When designing systems or platforms, it is very common to use a relational database such as MySQL or Postgres as a backend data storage. In order to access this data from a remote endpoint, it’s very handy to have an API that can serve out proper JSON data.

In this post I’m going to discuss one way to approach this problem. I’m a huge fan of simple, elegant approaches, and I think this fits the bill nicely.

I will be using some code that I wrote for the CodeForDC housing insights project.

The state of things

I volunteer some of my time to the Housing-Insights project to help out with the backend and API design and implementation. The current backend design at a high level consists of:

  • Download open data
  • Parse and clean data
  • Add tables to Postgres database
  • Access data via custom Flask API endpoints

Flask is a great Python framework for making dead simple APIs. It is my go to if I need a lightweight application to serve up some data. The syntax is as simple as this:

from flask import Flask
app = Flask(__name__)

def hello():
    return "Hello World!"

That is all the code you need to get a simple endpoint up and running. If you want to create some API endpoints on your database, a simple approach is to use the Postgres psycopg2 module for Python and run SQL queries as needed, then return the results.

And indeed, this works out pretty well. To get raw data from tables, you can do something like this:

@application.route('/api/raw/<table>', methods=['GET'])
def list_all(table):
    """ Generate endpoint to list all data in the tables. """

    application.logger.debug('Table selected: {}'.format(table))
    if table not in tables:
        application.logger.error('Error:  Table does not exist.')

    conn = engine.connect()
    q = 'SELECT row_to_json({}) from {} limit 1000;'.format(table, table)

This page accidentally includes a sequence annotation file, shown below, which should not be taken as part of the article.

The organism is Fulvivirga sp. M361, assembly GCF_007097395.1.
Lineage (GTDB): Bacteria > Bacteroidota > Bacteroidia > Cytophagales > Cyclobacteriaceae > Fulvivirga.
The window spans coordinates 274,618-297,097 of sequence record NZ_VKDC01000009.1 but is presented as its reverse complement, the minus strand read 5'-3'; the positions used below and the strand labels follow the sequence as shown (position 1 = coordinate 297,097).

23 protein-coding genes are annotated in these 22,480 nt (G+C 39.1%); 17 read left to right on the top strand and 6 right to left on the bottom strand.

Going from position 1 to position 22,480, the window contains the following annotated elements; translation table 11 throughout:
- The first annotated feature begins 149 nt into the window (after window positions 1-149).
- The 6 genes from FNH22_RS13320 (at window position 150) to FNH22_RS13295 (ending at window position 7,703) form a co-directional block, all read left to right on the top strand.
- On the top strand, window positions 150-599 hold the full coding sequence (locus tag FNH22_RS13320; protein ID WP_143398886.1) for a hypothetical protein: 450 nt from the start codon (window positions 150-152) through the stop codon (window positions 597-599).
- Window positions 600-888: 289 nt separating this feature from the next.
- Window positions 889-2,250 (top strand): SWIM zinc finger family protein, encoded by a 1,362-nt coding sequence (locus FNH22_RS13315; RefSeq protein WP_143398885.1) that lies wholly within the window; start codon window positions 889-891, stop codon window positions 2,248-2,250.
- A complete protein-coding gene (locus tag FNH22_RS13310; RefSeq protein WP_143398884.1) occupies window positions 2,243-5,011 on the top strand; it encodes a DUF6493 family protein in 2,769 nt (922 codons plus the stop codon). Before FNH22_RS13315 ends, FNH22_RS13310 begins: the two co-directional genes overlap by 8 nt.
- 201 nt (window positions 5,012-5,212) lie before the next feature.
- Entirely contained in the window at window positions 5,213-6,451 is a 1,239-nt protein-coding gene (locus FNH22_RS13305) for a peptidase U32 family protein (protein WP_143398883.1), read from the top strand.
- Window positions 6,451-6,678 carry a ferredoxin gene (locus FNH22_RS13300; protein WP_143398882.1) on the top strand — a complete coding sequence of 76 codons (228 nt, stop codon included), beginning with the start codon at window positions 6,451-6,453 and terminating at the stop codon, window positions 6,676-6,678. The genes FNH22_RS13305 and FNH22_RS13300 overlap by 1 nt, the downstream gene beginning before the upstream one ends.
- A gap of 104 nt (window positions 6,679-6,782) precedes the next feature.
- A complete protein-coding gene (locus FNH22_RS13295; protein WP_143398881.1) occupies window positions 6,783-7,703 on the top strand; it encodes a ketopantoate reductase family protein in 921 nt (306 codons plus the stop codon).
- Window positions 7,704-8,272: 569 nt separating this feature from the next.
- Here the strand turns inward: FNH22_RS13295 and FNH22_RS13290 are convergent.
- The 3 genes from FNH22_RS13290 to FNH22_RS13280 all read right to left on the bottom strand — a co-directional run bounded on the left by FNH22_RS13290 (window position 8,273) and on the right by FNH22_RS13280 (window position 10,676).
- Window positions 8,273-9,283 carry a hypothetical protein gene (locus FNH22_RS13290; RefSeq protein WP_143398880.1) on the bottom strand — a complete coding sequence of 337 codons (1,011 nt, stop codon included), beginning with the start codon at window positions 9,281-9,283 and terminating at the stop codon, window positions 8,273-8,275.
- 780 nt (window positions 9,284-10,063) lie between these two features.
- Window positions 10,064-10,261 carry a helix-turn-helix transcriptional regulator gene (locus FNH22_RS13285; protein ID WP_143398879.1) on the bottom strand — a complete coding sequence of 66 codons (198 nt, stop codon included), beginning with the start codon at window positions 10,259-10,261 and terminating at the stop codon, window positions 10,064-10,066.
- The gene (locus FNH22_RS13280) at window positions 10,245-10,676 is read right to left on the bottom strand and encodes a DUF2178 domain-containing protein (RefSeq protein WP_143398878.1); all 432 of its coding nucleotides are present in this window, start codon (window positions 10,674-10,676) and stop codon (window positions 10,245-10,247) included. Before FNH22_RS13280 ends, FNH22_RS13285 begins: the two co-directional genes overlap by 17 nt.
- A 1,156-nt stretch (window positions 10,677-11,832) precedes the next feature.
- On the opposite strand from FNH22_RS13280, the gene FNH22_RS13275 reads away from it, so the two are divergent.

proxy = conn.execute(q)
    results = [x[0] for x in proxy.fetchmany(1000)] # Only fetching 1000 for now, need to implement scrolling

    return jsonify(items=results)

Using the simple SQL statement

'SELECT row_to_json({}) from {} limit 1000;'.format(table, table)`

it will return 1000 rows from whatever table you select in the table variable. This value comes from the Flask route '/api/raw/<table>', methods=['GET'].

But, as Raymond Hettinger likes to say…

there must be a better way

And there is.

Flask Restless

Flask-Restless is a plugin for Flask that takes advantage of SQL Alchemy’s Object Relational Mappers to generate quick and easy endpoints. If you have defined your database schema using SQLA (recommended), there is quite a bit of functionality out of the box. Some examples:

  • Endpoints can be generated from any model
  • Auto pagination
  • JSON based search
  • Pre-processors and post-processors

So thats a great way to start off accessing the database, and the pagination feature makes sure you don’t end up pulling too much data at once.

But, here is the problem: the database schema was not defined in SQLA. Sigh. But, there is a solution to that as well.

SQL Alchemy Automap

SQLA includes a feature called automap that is able to “reflect” information about your database tables and automatically generate the models. Using this approach, you can now take advantage of the features that SQLA and Flask Restless have to offer.